The Success of Jazz: Blessing or Curse?

There is no question that jazz as a genre experienced much success throughout the 20th century. Around 1960, after it had begun to be replaced in popularity by rock n’ roll and bebop, its live performance was revived in part in New Orleans’ French Quarter.[1] Preservation Hall provided a space for aging jazz musicians to return to their art. “Almost all of the musicians have given up any work other than music, and have benefited from the new respect accorded to the New Orleans musician.”[2] Several jazz bands became affiliated with the space, among them the Wendell Brunious Band and Jim Robinson’s New Orleans Band. Manitou Messenger published an article in praise of the former,[3] and Halvorson Music Library has a record including recordings by the latter. But this success carried with it the baggage of preservation.

Jazz at Preservation Hall 2

The back cover of the record suggests overtones unsettlingly similar to those of the “Vanishing Indian” phenomenon. The album–indeed, even the name  of the hall which hosts the musicians performing on it–could be seen as portraying jazz as something which might fit well in a museum. If minstrelsy is understood to be an obsessive fascination with blackness, using primitiveness and exaggerated emotions as tropes to make something unsettling or intimidating approachable, seeing jazz as part of a bygone era that ought to be preserved meant society no longer feared blackness in music and could look to it for inspiration.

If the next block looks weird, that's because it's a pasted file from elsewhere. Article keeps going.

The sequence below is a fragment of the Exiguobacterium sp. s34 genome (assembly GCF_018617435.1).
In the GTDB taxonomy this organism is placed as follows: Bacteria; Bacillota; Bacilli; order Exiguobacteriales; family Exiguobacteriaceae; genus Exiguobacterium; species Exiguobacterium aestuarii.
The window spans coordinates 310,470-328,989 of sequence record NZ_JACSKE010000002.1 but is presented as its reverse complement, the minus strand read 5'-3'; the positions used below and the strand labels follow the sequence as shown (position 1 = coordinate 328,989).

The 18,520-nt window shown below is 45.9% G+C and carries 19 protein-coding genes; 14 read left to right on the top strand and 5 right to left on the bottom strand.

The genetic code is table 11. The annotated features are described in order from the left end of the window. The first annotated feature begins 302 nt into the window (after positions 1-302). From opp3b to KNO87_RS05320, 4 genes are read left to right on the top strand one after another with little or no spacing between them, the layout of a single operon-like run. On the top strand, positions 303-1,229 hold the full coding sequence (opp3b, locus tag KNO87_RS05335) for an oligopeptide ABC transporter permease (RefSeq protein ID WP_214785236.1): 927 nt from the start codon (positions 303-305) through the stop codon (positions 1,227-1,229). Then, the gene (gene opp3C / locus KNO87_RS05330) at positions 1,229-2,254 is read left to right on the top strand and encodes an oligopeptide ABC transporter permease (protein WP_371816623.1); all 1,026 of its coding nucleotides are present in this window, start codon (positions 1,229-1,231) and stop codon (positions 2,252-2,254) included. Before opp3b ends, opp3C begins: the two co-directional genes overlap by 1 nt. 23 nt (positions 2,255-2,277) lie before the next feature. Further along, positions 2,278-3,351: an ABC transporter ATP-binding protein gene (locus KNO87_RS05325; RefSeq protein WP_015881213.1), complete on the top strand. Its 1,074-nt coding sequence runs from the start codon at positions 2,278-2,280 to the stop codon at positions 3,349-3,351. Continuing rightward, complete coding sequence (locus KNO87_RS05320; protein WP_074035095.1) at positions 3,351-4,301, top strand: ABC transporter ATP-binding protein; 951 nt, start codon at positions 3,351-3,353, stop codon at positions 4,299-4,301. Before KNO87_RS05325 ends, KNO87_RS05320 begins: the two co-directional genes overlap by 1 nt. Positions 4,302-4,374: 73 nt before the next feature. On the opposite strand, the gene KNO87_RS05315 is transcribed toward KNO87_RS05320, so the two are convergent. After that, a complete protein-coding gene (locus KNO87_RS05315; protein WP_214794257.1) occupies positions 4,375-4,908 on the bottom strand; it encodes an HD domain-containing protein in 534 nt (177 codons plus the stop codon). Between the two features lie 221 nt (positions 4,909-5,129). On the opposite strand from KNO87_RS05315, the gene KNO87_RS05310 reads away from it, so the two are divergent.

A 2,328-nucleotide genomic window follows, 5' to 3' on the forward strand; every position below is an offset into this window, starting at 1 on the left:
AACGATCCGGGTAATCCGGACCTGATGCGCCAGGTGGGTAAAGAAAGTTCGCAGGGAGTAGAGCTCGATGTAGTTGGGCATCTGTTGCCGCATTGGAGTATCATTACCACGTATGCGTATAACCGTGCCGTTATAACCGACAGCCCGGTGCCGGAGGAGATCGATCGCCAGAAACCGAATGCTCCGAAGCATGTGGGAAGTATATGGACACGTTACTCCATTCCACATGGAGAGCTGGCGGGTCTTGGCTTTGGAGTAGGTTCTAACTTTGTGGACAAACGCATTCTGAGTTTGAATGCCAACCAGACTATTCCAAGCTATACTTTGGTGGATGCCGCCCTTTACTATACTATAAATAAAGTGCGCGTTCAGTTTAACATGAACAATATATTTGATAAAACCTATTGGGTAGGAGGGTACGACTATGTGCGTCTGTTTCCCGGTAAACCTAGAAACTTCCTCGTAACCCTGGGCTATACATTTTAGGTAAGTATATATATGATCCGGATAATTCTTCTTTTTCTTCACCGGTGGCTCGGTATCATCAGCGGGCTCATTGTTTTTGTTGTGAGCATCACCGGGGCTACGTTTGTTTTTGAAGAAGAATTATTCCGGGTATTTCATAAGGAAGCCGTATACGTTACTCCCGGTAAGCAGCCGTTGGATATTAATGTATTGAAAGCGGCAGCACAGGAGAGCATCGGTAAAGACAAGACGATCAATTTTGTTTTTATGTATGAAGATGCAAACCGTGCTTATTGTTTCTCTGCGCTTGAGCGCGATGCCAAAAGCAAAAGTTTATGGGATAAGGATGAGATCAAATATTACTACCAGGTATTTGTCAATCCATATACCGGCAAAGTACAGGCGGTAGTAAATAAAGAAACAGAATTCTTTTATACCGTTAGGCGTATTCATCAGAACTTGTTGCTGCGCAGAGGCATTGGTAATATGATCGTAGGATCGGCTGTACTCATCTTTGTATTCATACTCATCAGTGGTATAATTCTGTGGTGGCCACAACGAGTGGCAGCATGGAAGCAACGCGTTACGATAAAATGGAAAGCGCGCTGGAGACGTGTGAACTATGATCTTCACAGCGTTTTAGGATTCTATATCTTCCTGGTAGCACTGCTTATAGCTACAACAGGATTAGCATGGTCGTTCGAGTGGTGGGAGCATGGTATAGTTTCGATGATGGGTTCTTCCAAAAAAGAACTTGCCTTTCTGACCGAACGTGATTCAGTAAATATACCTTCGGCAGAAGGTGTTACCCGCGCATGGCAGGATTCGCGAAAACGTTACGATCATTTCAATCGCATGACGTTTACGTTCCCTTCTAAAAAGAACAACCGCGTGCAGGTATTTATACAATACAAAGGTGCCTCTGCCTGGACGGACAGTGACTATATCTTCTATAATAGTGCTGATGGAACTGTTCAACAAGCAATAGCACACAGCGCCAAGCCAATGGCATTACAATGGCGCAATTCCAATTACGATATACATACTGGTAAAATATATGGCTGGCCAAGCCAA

It should be noted that the founders of Preservation Hall, Allan and Sandra Jaffe, were white, and so could have had analogous attitudes toward jazz as MacDowell had toward Native music. That is, as a source of inspiration for new, less “other” art, even if the dominant race of performers at the Hall was still black.

Allan and Sandra Jaffe with their child

The Jaffe family

But this is not the only presentation of these groups on the album. While it clarifies that performers at the Hall don’t typically take requests (suggesting a static, less improvisatory style), it says that they do play popular and folk music alongside the traditional pieces that are being preserved, with more “consistently better” performance than before. Many of the performers also personally played at the turn of the century, when jazz was first taking off. The Mess also calls out the mixing of disciplines to create Preservation Hall’s style, as well as the improvisation which does in fact take center stage.

St. Olaf’s interest, in a region of the country comprised mostly of white people, could be seen as merely scholarly, fascinated by something which was unique and “other,” or as genuine interest in a revived tradition with new ideas to offer. Regardless, interest in jazz from all demographics has grown; whether this is seen as a black art being taken by white artists after its “death” or new creative cooperation, the genre has carved itself a lasting place in the repertory.


[1]   “History.” Preservation Hall. Accessed:

[2]   Pierce, De De, and Billie Pierce. 1963. Jazz at Preservation Hall, II. Atlantic.

[3]   Hosch, Jennifer. 1992. “Artist Series introduces traditional style of New Orleans improvisational jazz.” Manitou Messenger. Accessed:

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